Corriere Canadese

The Honourable Joe Volpe, Publisher
 
TORONTO - Maybe there’s hope. Since we printed an interview with a well-established builder of repute on February 16, (“Canadian builder sounds the warning bell”) a steady stream of comments questioning the merits of Canada’s demographic and immigration policy has been flooding our editorial desk.
The Corriere Canadese has been writing about these for the better part of 3 years. Its articles and columns have always been accompanied by data, charts and graphs derived from reputable sources in Europe and Canada – including Statscan and [formerly] Citizenship and Immigration Canada.
Last week, the latter department released total immigration numbers and source countries. We converted them into a ten-year graph to better illustrate the impact.
They seemed to confirm the assertions made in the February 16 article: that Immigration policies do not address the needs of the one industrial sector that still creates wealth and prosperity in Canada – Ontario’s Construction Industry.
The Sector needs to replace a skilled and aging workforce. And there is a shortage of workers - primarily men - willing and able to embark on “a career” that may rely on physical talents but is financially rewarding for those committed to learning and to precision. 
Thursday, I accepted (on an off-the-record basis) an invitation to a meeting of Union Officials and a number of medium-sized builders and subcontractors concerned that this shortage would delay delivery of contracted work, drive up prices, force builders to increase their “poaching” of each other’s workers and destabilize the sector.
One medium-sized subcontractor, a community activist and philanthropist, protested that he has taken to enticing former tradesmen out of retirement: “the youngest is 69 years old, two others are 72, come check my records. Service Canada is making it virtually impossible for me to do my own recruiting; the bureaucrats know best, I guess.”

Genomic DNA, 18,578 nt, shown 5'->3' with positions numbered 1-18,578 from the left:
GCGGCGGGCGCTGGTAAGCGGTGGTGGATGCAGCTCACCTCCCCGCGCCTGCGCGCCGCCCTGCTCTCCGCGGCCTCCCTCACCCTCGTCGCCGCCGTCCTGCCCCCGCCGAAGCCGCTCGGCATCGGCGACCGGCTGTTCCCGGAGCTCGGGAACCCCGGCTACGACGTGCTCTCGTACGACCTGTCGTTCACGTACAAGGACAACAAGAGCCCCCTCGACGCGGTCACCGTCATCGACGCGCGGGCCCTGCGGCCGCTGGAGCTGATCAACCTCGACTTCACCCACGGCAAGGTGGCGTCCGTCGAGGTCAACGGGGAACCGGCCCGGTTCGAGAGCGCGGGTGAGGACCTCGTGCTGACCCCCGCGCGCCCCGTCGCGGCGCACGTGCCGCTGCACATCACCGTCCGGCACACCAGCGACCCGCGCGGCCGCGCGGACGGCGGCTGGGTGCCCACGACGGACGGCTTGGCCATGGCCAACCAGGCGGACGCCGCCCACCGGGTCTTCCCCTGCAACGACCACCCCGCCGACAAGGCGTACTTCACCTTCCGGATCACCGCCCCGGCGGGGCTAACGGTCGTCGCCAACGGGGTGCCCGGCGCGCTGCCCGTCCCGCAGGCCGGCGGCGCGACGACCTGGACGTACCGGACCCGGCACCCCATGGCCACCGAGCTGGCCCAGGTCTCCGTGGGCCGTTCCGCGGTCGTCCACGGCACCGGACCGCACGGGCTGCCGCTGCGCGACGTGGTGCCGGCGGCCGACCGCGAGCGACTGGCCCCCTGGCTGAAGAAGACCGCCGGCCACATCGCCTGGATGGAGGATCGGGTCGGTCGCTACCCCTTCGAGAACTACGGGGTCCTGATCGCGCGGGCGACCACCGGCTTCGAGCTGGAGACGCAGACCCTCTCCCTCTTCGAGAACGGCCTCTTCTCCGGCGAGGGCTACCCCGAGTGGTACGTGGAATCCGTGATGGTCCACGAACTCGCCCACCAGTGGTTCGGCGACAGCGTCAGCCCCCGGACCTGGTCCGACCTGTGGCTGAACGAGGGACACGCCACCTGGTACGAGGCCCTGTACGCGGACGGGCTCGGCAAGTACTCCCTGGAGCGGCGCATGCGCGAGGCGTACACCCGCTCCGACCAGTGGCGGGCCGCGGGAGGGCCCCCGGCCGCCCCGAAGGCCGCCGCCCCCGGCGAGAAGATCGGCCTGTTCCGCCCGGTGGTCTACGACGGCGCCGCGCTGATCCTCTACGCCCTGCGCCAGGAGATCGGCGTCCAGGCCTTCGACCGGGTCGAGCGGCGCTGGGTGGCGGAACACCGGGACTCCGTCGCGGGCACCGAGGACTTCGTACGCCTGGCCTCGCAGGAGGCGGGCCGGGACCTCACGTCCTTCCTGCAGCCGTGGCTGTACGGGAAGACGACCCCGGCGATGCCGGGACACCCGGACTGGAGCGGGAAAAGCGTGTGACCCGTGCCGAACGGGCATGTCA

All were quizzical about decisions by bureaucrats in respect of their applicants. They in fact asked if there was a rhyme or reason behind immigration policies that lead to the graph published in our Thursday (March 2). Or indeed why the Province is incapable of training young people for their sector and validating their work and their dignity for choosing that career.
It was a rather egalitarian room - people of different racial and ethnic backgrounds whose “camaraderie” was born out of relationships built on construction site, where value and respect is earned through quality workmanship and timely performance that considers the needs of the next tradesman to complete the job. Everyone needs housing and the goods, products and services associated with it.
Canada is a big country. There is room for everyone who wants to build and develop a society. But a fact of life is that many of the “trades” have traditionally come from Southern and Eastern Europe.
Immigration Canada over the last ten years has focused on other people and other skills.
On seeing the chart, the most common expression was, “is this why we cannot get people prepared to work on a construction site?” Less than 2/10 of one percent (4.233) of immigrants came from Italy; a marginally higher percentage from Portugal (5.439). The total number from Eastern Europe (21.511) was roughly equivalent to that from Jamaica (22.693), whose total population, 2016, was only 2, 900,000 – is it any wonder that Union officials could complain that the number of available workers from Jamaica is “drying up”.
The meeting was not just a grousing session. Everyone was looking for suggestions on how to fix their “economic problem”. The first step, was to find some mechanism to keep the workers they had, and that includes the “undocumented” ones the “visa overstays”. Second, to be allowed to recruit their own workers, since Immigration Canada seems to have other priorities not founded on the Builders’ needs. 
On the first score, there is a “pilot project” to regularize the roughly 60,000 “illegal workers in the GTHA’s construction industry. It’s all “hush-hush”, so far.
On the “recruitment” side, the government needs to gets its collective head around the “how to do it”, and soon, before it begins to wear the consequences of its predecessor’s policies. 
 

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Joseph Volpe

Joseph Volpe

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